By Robert C. Koehler
“. . . real security can only be shared . . .”
I call it news in a cage: the fact that the International Campaign to Abolish Nuclear Weapons has been awarded this year’s Nobel Peace Prize.
In other words, how nice, but it has nothing to do with the real stuff going on across Planet Earth, like North Korea’s recent test of an ICBM that puts the entire U.S. in the range of its nukes, or the provocative war games Trump’s America has been playing on the Korean peninsula, or the quietly endless development of the “next generation” of nuclear weapons.
Or the imminent possibility of . . . uh, nuclear war.
Winning the Nobel Peace Prize is not like, say, winning an Oscar — accepting a big, flashy honor for a piece of finished work. The award is about the future. Despite some disastrously bad choices over the years (Henry Kissinger, for God’s sake), the Peace Prize is, or should be, utterly relevant to what’s happening at the cutting edge of global conflict: a recognition of the expansion of human consciousness toward the creation of real peace. Geopolitics, on the other hand, is trapped in the certainties of same old, same old: Might makes right, ladies and gentlemen, so you gotta be ready to kill.
And the mainstream news about North Korea is always, solely about that country’s small nuclear arsenal and what should be done about it. What the news is never about is the slightly larger nuclear arsenal of its mortal enemy, the United States. That’s taken for granted. And — get real — it’s not going away.
What if the global anti-nuclear movement was actually respected by the media and its evolving principles continually worked into the context of its reporting? That would mean the reporting about North Korea wouldn’t simply be limited to us vs. them. A third global party would be hovering over the entire conflict: the global majority of nations that last July voted to declare all nuclear weapons illegal.
The International Campaign to Abolish Nuclear Weapons — ICAN — a coalition of non-government organizations in some 100 countries, led the campaign that resulted, last summer, in the United Nations treaty prohibiting the use, development and stockpiling of nuclear weapons. It passed 122-1, but the debate was boycotted by the nine nuclear-armed nations (Britain, China, France, India, Israel, North Korea, Pakistan, Russia and the United States), along with Australia, Japan, South Korea and every member of NATO except the Netherlands, which cast the single no vote.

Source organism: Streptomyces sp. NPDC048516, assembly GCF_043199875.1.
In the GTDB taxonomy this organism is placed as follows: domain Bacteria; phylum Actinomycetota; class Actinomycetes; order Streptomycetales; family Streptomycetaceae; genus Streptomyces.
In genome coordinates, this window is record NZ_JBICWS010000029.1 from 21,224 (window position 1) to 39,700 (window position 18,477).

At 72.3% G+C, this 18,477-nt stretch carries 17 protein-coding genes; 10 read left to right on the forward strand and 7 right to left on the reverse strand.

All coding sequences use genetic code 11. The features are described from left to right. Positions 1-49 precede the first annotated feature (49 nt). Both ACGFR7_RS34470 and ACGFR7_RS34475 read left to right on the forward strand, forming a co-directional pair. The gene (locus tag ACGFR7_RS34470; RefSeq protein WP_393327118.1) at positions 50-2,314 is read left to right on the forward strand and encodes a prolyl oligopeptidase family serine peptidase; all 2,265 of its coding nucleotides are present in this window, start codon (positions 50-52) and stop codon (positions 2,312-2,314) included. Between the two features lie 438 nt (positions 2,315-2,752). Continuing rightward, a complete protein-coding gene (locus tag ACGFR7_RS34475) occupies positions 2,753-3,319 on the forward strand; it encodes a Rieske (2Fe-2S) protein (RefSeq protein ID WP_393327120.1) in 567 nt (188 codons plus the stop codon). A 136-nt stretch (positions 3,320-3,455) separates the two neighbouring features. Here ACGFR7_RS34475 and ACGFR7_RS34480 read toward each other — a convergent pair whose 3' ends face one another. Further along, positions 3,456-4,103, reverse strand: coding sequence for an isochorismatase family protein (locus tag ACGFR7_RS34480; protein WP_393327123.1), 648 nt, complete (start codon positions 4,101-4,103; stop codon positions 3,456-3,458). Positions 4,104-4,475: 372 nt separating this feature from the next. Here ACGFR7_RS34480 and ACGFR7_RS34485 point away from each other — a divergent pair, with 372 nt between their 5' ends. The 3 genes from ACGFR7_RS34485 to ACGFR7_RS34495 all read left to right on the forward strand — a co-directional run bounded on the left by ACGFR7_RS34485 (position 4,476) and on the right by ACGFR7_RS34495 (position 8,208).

What the remarkable Treaty on the Prohibition of Nuclear Weapons has accomplished is that it takes control of the nuclear disarmament process away from the nations that possess them. The 1968 Nuclear Non-Proliferation Treaty called on the nuclear powers to “pursue nuclear disarmament,” apparently at their own leisure. Half a century later, nukes are still the bedrock of their security. They’ve pursued nuclear modernization instead.
But with the 2017 treaty, “The nuclear powers are losing control of the nuclear disarmament agenda,” as Nina Tannenwald wrote in the Washington Post at the time. The rest of the world has grabbed hold of the agenda and — step one — declared nukes illegal.
“As one advocate put it, ‘You cannot wait for the smokers to institute a smoking ban,’” Tannenwald wrote.
She added: “The treaty promotes changes of attitude, ideas, principles and discourse — essential precursors to reducing numbers of nuclear weapons. This approach to disarmament starts by changing the meaning of nuclear weapons, forcing leaders and societies to think about and value them differently. . . . The treaty’s prohibition on threats of nuclear weapons use directly challenges deterrence policies. It is likely to complicate policy options for U.S. allies under the U.S. nuclear ‘umbrella,’ who are accountable to their parliaments and civil societies.”
What the treaty challenges is nuclear deterrence: the default justification for the maintenance and development of nuclear arsenals.
Thus I return to the quote at the beginning of this column. Tilman Ruff, an Australian physician and a co-founder of ICAN, wrote in The Guardian after the organization was awarded the Peace Prize: “One hundred twenty-two states have acted. Together with civil society, they have brought global democracy and humanity to nuclear disarmament. They have realised that since Hiroshima and Nagasaki, real security can only be shared, and cannot be achieved by threatening and risking use of these worst weapons of mass destruction.”
If this is true — if real security somehow must be created mutually, even with North Korea, and if walking the edge of nuclear war, as we have done since 1945, will never result in global peace but rather, at some point, nuclear catastrophe — the implications demand unending exploration, especially by the media of the world’s wealthiest and most privileged nations.
“For far too long reason has given way to the lie that we are safer spending billions every year to build weapons which, in order for us to have a future, must never be used,” Ruff wrote.
“Nuclear disarmament is the most urgent humanitarian necessity of our time.”
If this is true — and most of the world believes that it is — then Kim Jong-un and North Korea’s nuclear missile program are only a small piece of the threat faced by every human being on the planet. There’s another reckless, unstable leader with his finger on the nuclear button, delivered to the planet a year ago by the flawed U.S. democracy.
Donald Trump should be the poster boy of nuclear disarmament.